- That those that have had COVID are substantially immune in the short term
- That the vaccines are effective in preventing COVID
- That a substantial portion of the population carries innate resistance to COVID
As far as the first assumption, I realize that there are reports of people contracting COVID more than once, but so far these are anecdotal reports and not statistically significant. The second assumption does not seem to be controversial, and the third I have written about over the past 6 months regularly. I continue to believe it based on the testing evidence and how well it explains the math. In any event, we’ll know soon enough…
Here is where we stand with known active cases. We are back down to the level we saw in the first half of November, with less than 1 million known active cases. It wouldn’t surprise me to see a leveling of this curve over the next 2 weeks, but by mid-month the vaccination process will be the controlling factor.
Below is the national daily death count. The brown line is my projection or peak daily deaths, which has been tracking pretty well. I expect peak daily deaths today or tomorrow, and then steady declines.
Here is the graph of daily deaths per 1,000 known active cases, still remarkably stable, and a good predicter of daily deaths over the next 3 weeks.
All of the states I track are in general decline, with some receding faster than others, but all going in the same direction (with the exception of NJ). Here is Arizona, with significant declines over the past 20 days.
SC is now in general decline.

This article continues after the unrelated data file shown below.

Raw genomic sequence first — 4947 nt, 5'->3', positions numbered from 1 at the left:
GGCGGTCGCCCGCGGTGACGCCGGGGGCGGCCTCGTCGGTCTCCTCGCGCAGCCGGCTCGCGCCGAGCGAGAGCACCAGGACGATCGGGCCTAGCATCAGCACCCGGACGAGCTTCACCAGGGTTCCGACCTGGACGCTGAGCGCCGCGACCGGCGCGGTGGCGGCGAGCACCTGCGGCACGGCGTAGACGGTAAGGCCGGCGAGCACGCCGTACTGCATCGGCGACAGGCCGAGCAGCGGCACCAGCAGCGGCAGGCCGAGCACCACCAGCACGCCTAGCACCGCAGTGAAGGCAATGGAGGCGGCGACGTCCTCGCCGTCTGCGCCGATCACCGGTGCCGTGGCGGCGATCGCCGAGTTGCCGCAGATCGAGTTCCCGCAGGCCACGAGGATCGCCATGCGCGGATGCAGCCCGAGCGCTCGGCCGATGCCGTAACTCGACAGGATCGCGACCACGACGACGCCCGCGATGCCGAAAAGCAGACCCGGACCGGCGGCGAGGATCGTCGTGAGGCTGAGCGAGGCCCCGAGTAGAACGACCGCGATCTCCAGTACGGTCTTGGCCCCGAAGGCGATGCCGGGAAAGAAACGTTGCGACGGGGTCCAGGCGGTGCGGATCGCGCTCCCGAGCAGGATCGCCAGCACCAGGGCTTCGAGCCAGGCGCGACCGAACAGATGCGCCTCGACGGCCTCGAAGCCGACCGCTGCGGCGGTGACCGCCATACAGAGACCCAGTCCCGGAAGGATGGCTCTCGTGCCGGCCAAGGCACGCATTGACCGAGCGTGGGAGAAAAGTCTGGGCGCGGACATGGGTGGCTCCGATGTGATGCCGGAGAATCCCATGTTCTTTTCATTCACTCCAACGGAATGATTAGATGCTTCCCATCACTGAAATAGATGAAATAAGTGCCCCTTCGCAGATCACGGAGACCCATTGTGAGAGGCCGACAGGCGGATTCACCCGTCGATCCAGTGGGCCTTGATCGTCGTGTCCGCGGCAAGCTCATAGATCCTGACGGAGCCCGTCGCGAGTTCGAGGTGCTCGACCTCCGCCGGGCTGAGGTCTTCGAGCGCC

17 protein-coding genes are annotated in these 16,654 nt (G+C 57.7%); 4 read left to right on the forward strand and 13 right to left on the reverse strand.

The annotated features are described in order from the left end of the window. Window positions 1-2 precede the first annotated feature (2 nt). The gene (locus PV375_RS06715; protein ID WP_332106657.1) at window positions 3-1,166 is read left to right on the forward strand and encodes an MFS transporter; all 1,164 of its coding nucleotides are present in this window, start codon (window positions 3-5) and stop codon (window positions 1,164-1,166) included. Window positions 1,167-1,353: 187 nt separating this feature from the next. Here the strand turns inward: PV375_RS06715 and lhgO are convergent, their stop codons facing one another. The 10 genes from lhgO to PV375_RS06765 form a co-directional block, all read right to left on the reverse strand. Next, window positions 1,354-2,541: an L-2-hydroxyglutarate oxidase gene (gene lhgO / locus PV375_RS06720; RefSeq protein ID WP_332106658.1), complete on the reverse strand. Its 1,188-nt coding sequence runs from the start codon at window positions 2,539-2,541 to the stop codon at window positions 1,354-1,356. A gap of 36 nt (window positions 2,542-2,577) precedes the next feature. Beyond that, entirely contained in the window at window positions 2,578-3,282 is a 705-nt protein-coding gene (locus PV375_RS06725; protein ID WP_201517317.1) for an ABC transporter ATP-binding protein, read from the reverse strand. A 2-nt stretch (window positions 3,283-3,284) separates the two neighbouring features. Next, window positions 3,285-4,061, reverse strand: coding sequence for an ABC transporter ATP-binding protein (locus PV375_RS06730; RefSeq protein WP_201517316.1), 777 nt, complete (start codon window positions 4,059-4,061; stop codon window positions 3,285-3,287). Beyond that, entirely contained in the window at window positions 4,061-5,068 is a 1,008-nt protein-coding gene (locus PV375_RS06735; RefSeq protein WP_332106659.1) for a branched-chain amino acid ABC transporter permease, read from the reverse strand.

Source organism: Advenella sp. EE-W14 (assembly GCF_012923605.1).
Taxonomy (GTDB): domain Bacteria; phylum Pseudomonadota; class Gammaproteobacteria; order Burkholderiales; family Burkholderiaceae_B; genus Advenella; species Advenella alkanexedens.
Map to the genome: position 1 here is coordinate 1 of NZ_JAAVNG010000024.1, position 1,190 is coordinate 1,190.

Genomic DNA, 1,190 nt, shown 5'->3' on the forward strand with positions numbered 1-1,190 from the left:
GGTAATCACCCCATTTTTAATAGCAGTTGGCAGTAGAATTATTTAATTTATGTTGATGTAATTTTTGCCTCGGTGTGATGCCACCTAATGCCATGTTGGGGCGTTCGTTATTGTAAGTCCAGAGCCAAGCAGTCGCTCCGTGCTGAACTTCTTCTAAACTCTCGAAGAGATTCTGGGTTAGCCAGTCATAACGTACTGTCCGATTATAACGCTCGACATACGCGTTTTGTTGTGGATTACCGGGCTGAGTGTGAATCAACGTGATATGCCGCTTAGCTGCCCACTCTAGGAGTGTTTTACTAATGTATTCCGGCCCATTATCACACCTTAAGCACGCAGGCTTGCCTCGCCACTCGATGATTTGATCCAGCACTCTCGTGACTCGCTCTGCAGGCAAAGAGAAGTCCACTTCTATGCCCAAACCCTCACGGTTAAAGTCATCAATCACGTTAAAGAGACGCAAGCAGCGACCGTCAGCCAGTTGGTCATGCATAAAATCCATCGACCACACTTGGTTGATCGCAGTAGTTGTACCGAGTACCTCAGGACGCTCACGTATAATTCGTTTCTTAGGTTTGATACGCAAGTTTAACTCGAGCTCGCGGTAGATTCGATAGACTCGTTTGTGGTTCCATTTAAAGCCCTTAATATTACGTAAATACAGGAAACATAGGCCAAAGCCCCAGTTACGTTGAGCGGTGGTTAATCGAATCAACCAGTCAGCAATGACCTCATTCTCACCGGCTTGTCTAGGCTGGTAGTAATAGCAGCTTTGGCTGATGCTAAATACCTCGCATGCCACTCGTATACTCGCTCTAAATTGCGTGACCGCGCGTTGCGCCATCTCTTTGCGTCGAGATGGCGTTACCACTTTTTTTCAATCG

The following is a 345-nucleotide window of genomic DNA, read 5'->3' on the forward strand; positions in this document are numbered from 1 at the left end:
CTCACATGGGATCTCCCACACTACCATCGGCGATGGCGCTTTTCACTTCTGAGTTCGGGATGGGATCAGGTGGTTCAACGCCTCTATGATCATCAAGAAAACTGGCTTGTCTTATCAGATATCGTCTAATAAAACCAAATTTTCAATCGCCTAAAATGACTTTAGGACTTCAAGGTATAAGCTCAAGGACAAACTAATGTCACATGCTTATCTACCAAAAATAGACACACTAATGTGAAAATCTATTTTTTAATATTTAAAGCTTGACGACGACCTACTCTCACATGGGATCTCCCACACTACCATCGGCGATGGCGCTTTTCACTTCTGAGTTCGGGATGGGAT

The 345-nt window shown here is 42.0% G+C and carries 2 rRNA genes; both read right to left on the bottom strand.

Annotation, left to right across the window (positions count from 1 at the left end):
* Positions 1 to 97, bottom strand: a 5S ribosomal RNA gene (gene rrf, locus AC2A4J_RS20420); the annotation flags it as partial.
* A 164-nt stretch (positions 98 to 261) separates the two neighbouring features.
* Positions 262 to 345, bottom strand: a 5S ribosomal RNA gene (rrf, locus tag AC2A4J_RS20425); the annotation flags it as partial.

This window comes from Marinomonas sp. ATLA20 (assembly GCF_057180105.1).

Here is Florida – down sharply since the peak on January 8th. Now back to mid-July levels.
California is back to where they were in early December.
Georgia peaked 19 days ago, and has fallen steadily since.
Same caveats with Texas as always – their reporting is messy, but nonetheless declining for 21 days.
Here are VA and NC. Big drop in NC, and a smaller decline in VA.
Washington data is a mess. I won’t bore you with the details, as I have in previous reports, but here is what it looks like.
Here are NY and NJ – NY declining nicely, but NJ relatively flat for nearly 2 months. This one is a mystery to me. It could be a function of the extremely high population density.
Here is Massachusetts. Familiar pattern.
…And here is Michigan, back down to October 2020 levels.
Here is PA with a general downward trend since mid-December.
Here is Colorado – also back down to October 2020 levels… They are down 75% from their peak.
Here is Illinois, similar to Colorado – dramatic decrease beginning mid-November.
Here is Wisconsin, same pattern. Here back to September levels.
Here is Alabama. In general decline for 20 days.
And Tennessee… dramatic decline from the peak.
Here is Ohio – big declines since mid-December, then a smaller climb in January, and now down again.
Here is Indiana, following our now familiar pattern.
And finally, here is South Dakota, with just a bit over 1,000 cases left. This will likely be my last report on SC, as the numbers are not significant nationally, or even in contrast to the SD population…
So that’s it for today. I’ll report again in a week or two, I expect with more good news.
–Shane Chalke, FSA